Writing the Wrongs

Today’s journalism lesson is how to write crime reports in newspaper:

Right off the bat, it should be said that crime reports in news publications are extremely important in that they are actually read. Whereas no one has ever managed to — this includes the journalists concerned too — go beyond the second para of reports on inflation or industrial output. It is worse for Editorials. The readership figure for them is actually in the negative.

Why do crime news hold so much attraction to lay readers? Well, there are many reasons for this, but the chief one is — most psychologists confirm this —- other news are boring.

The point is as a reporter covering the ‘crime beat’ you have an onerous task. And your first job in the ‘beat’ would be to build extensive contacts with top-ranking police officials, whom you will have to ‘tap’ on emergency journalistic occasions like when stopped by the traffic constable for jumping the signal or drunken driving, which, trust me, as a journalist you will be doing a lot.

Ha. Ha. Ha. That was some good-natured ribbing on our own profession. As a crime reporter, you obviously have to build ‘sources’ in the department who will ‘tip’ you off as and when some major crime happens. Alternatively, you can follow the TV news channels. Because most of the big crimes these days happen there only.

Anyway, once you get the ‘news alert’, whatever be the crime, you as a professional reporter have to go through some basic check list: What is the crime, what could be the motive, who is the victim, who is the perpetrator. And does the crime involve a ‘techie’?

The answer to the last one is the most important of all. In it lies whether the news will be buried in an obscure corner of the newspaper which is usually earmarked for events attended by the Vice-president or given a prominent play and analysed, stretched, discussed, debated and dissected for days without end.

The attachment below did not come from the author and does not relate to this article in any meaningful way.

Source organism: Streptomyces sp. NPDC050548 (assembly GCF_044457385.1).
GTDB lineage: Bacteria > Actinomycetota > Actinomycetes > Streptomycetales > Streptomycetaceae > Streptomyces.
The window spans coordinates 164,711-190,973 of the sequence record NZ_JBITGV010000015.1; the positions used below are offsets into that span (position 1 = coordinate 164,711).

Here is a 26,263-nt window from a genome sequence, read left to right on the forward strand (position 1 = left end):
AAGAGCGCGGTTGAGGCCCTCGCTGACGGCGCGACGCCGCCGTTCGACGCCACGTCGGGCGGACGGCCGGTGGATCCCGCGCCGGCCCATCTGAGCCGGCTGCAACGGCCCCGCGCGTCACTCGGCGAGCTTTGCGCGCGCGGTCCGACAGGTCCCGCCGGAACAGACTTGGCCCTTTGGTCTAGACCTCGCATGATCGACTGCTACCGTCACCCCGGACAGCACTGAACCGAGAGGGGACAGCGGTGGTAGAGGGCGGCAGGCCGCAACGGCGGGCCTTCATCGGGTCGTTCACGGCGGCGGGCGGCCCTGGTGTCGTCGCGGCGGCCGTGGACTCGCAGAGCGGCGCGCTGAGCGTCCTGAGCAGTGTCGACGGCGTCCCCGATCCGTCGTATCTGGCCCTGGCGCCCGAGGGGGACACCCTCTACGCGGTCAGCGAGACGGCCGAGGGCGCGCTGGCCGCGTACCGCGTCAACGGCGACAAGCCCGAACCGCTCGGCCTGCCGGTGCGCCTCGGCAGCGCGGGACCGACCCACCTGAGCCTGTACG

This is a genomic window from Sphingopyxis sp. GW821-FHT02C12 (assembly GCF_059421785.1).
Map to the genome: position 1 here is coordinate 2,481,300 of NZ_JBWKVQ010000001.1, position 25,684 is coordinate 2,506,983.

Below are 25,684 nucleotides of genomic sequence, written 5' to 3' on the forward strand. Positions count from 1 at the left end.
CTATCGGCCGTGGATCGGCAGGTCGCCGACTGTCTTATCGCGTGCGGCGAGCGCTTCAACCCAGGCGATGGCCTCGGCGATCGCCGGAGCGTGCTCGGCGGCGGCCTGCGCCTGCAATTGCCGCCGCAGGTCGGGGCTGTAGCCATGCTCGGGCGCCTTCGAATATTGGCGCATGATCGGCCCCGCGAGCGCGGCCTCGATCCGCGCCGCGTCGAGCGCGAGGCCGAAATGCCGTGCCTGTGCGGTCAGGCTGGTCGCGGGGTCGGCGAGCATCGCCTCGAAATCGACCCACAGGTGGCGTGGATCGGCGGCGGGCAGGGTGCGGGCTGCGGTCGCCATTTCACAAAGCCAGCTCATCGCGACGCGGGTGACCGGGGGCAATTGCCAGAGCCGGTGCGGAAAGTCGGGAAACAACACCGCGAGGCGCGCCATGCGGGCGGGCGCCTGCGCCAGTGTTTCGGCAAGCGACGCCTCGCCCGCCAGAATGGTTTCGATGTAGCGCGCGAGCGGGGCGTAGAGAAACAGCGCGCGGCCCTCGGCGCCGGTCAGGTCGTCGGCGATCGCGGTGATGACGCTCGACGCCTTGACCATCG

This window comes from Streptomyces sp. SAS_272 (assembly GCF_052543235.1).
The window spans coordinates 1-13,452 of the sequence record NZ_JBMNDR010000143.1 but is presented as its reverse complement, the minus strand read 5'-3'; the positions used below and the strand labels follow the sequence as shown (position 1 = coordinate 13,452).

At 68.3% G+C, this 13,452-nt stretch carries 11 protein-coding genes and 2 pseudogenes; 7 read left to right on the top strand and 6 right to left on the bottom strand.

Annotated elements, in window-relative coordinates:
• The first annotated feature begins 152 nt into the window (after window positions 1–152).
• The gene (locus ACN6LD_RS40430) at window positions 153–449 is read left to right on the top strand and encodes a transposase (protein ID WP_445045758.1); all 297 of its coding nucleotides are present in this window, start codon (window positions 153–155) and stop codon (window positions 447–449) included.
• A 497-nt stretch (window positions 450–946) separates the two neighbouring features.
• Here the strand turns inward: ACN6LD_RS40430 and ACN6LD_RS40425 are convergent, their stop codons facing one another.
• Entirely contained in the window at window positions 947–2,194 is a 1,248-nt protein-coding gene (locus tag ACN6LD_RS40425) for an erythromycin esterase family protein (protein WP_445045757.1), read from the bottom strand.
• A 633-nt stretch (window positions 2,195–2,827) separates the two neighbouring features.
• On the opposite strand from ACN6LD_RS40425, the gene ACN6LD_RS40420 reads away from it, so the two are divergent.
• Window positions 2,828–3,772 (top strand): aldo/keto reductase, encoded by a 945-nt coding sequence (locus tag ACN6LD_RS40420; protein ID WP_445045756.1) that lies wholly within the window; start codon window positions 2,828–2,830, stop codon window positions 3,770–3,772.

(Digression ahead)

For the better part of last fortnight, Indrani Mukherjea topped the headline charts with impossible consistency. We in the news media ignored a successful ISRO launch, we overlooked a rare overseas Test match series triumph, we underplayed myriad political happenings, we refused to find out whatever has happened to the missing monsoon (IS has kidnapped it), we ignored heaven knows what else and just as it looked like that we would continue with our unremitting focus on the Indrani affair till at least the start of the next financial year, happened this crime from Bangalore. It was no ordinary crime: By golly, it had a techie in it.

When you put techie and crime in the same sentence, News Editors basically go into seizures in uncontrollable excitement. I don’t know, they may even develop a boner for the story.

So what Modi, Kohli, ISRO and monsoon couldn’t pull off, a determined techie from Bangalore has — that is to push Indrani saga away from Page One in our newspapers.

This is how important techies are to the news industry… (*beep, beep, beep, beep*, hah, there goes the alarm signalling the end of the digression curve).

Just to clear any possible confusion as to who can be classified as a techie, here is what the ‘style guide’ that almost all news publications adhere to says:

  • Any person employed in an IT firm, even as a cafeteria assistant, is a techie.
  • Anyone whose job involves computer (A R Rahman, for instance) or related stuff, like the guy who turns up to change the printer ink-ribbon, is a techie.
  • And in desperate situations, even Radhe Maa.

If the crime does not involve a techie directly, as a reporter you must look to shoe-horn one. And this is not difficult as a family member or neighbour is usually employed in an IT company (most likely the TCS. Along with the mini-drafter and B L Theraja book, colleges give offer-letter from TCS to every student right at the time of admission in first year itself).

Once a friend or family member is established as a techie, the story practically writes itself. Here are some sample headlines: “Techie’s neighbour found running nuclear reactor from garage”. “Man dead due to age-related illness, his uncle is a techie”. “We are reporting this crime despite the fact the man who ran over his SUV over 15 people and shot dead 20 cops in broad daylight on Anna Salai is not a techie”.

That folks, is all there to crime reportage. The handy tricks and tips suggested here can help anyone become a crime reporter. You can perhaps give it a shot unless of course you are already employed, among others, as a techie.